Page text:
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The Other Side of London

The other side of London was not so pleasant. The fast –growing metropolis faced 3 major problems

  • Crime
  • Unemployment
  • Poor housing
  • Crime :-

  • Crime flourished as London developed and it soon became a great concern for the administrators.
  • Law and order was a big problem.
  • The philanthropists were worried about public morality.
  • Industrialists wanted their labourers to be honest and hard-working.
  • The administrators took measures to contain criminal activities.

  • The names of the people who made a living from crime were first noted.
  • It was found that most of them were poor. They committed small thefts for their very existence.
  • Some of them became cheats, tricksters and pickpockets.
  • To contain these criminal activities the authorities imposed high penalties for crime and offered work to those who were considered the ‘deserving poor’.
  • Unemployment :-

  • Large numbers of women were employed in factories during the late eighteenth and early nineteenth centuries.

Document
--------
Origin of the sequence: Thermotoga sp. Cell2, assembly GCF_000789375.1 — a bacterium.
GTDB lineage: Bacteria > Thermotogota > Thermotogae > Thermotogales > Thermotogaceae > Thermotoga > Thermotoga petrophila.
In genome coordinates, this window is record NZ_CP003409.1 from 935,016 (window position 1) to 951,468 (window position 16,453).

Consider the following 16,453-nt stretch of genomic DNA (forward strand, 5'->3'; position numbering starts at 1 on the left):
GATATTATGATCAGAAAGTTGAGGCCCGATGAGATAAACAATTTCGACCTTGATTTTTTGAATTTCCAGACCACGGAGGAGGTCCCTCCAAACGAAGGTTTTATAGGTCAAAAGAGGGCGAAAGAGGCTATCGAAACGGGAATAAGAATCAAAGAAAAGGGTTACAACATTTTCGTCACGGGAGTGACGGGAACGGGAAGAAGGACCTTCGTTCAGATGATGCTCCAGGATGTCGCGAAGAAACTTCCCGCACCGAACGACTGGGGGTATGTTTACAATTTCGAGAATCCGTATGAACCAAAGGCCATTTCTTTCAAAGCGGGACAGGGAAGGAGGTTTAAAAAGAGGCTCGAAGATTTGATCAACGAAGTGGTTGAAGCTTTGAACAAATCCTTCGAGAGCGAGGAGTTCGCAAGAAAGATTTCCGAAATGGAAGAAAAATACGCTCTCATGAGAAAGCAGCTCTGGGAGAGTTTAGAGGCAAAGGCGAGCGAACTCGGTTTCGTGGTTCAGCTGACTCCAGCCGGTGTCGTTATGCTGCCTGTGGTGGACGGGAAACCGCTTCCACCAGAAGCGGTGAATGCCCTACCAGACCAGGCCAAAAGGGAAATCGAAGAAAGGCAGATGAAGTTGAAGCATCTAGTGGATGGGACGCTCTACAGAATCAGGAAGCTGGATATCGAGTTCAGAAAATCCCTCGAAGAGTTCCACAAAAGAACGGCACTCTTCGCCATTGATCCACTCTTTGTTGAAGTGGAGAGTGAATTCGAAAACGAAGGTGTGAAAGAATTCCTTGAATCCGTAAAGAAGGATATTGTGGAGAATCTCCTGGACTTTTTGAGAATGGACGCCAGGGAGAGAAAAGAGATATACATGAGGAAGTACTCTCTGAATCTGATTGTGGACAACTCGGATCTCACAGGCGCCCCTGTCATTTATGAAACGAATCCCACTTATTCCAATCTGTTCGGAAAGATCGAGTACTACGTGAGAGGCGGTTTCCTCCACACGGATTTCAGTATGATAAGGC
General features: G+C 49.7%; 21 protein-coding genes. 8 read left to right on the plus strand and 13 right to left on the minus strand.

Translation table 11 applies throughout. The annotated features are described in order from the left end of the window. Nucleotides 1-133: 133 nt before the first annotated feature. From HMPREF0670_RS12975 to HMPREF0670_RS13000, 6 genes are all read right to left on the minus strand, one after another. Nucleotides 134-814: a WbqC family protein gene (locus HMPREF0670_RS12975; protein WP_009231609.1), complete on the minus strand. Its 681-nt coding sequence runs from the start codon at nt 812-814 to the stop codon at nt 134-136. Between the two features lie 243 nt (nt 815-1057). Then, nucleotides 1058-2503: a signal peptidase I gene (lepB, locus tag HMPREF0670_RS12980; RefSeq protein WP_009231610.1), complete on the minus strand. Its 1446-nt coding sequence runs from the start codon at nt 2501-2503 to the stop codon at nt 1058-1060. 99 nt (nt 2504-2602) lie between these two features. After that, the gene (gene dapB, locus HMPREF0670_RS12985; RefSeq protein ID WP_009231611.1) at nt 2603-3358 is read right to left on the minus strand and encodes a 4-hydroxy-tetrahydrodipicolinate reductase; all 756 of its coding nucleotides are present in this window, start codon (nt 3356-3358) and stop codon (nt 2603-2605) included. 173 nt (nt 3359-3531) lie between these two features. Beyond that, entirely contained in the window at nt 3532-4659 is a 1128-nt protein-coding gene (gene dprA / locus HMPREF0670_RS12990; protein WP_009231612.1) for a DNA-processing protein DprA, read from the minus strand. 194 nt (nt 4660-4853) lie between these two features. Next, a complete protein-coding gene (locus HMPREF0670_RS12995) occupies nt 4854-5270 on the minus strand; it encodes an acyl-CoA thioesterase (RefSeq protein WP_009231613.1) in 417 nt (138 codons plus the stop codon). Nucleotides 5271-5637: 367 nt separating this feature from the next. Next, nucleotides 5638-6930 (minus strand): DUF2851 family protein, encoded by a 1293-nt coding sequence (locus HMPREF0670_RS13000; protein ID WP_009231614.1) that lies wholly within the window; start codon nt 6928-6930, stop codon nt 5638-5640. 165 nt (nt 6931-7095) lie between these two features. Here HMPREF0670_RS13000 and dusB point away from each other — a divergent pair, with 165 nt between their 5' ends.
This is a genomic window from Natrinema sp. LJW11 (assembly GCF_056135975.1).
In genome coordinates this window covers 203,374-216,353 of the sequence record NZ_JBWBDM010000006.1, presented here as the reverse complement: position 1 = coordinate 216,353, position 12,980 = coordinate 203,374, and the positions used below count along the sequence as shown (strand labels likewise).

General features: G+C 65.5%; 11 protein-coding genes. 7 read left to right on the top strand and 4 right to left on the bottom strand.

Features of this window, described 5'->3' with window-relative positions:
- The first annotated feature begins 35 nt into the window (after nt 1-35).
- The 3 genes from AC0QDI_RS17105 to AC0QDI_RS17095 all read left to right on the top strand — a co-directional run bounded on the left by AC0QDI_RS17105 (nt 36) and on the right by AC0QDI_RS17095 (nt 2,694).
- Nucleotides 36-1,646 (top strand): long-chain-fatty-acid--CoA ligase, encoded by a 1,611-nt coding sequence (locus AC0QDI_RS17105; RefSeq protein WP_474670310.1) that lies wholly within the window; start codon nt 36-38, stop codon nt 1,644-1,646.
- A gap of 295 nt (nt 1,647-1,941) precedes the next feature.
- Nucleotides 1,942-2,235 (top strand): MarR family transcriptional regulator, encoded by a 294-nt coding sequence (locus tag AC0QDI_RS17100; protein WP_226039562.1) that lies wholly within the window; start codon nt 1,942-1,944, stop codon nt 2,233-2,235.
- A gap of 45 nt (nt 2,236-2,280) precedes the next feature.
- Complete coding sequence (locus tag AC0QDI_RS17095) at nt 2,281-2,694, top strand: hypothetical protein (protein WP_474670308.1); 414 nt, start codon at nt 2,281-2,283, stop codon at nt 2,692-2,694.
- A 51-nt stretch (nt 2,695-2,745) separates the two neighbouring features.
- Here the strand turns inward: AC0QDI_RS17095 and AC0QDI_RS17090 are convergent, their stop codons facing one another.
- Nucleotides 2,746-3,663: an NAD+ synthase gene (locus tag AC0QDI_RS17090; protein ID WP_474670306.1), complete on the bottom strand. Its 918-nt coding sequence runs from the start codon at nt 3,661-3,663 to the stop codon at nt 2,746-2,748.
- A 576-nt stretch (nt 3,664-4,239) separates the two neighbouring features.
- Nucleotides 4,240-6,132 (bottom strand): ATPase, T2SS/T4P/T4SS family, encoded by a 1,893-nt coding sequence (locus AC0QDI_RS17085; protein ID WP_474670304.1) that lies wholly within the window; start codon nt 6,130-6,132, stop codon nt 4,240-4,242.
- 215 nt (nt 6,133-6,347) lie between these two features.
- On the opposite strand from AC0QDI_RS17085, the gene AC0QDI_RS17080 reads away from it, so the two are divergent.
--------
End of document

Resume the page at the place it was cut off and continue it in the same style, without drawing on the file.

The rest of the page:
• Women gradually lost their industrial jobs as technology developed, and they were forced to work within households.
  • Soon there were a quarter of a million domestic servants in London.
  • Women turned to tailoring, washing or matchbox making to make a living. They also took in lodgers to earn some more money.
  • During the First World War, things were a little better for the urban poor, as war-time- needs provided them with employment
  • Children were forced to work by their parents to supplement the family income.
  • Compulsory Elementary Education Act and the Factory Acts ensured that children were not exploited.
  • Women Employed in Factories

    Poor Housing :-


    London Tenaments


    Housing became a big problem in London when people began pouring into the city after the Industrial Revolution.

    Factory or workshop owners were not able to provide accommodation for their employees who came from the rural areas.

    Cheap tenements were erected by individual land owners who made money by collecting rent from the migrant workers.

    It was estimated that 400,000 rooms were needed to house its poorest citizens.

    The richer city dwellers wanted these poor tenements or slums to be cleared.

    Problems faced by the slum-dwellers

  • The one-room houses occupied by the poor were overcrowded, badly ventilated, and lacked sanitation. This was a serious threat to public health.
  • These tenements did not have fire safety measures.
  • There was fear of wide spread social disorder.
  • To overcome these problems and to suppress the rebellious poor, Workers’ mass housing schemes were planned.

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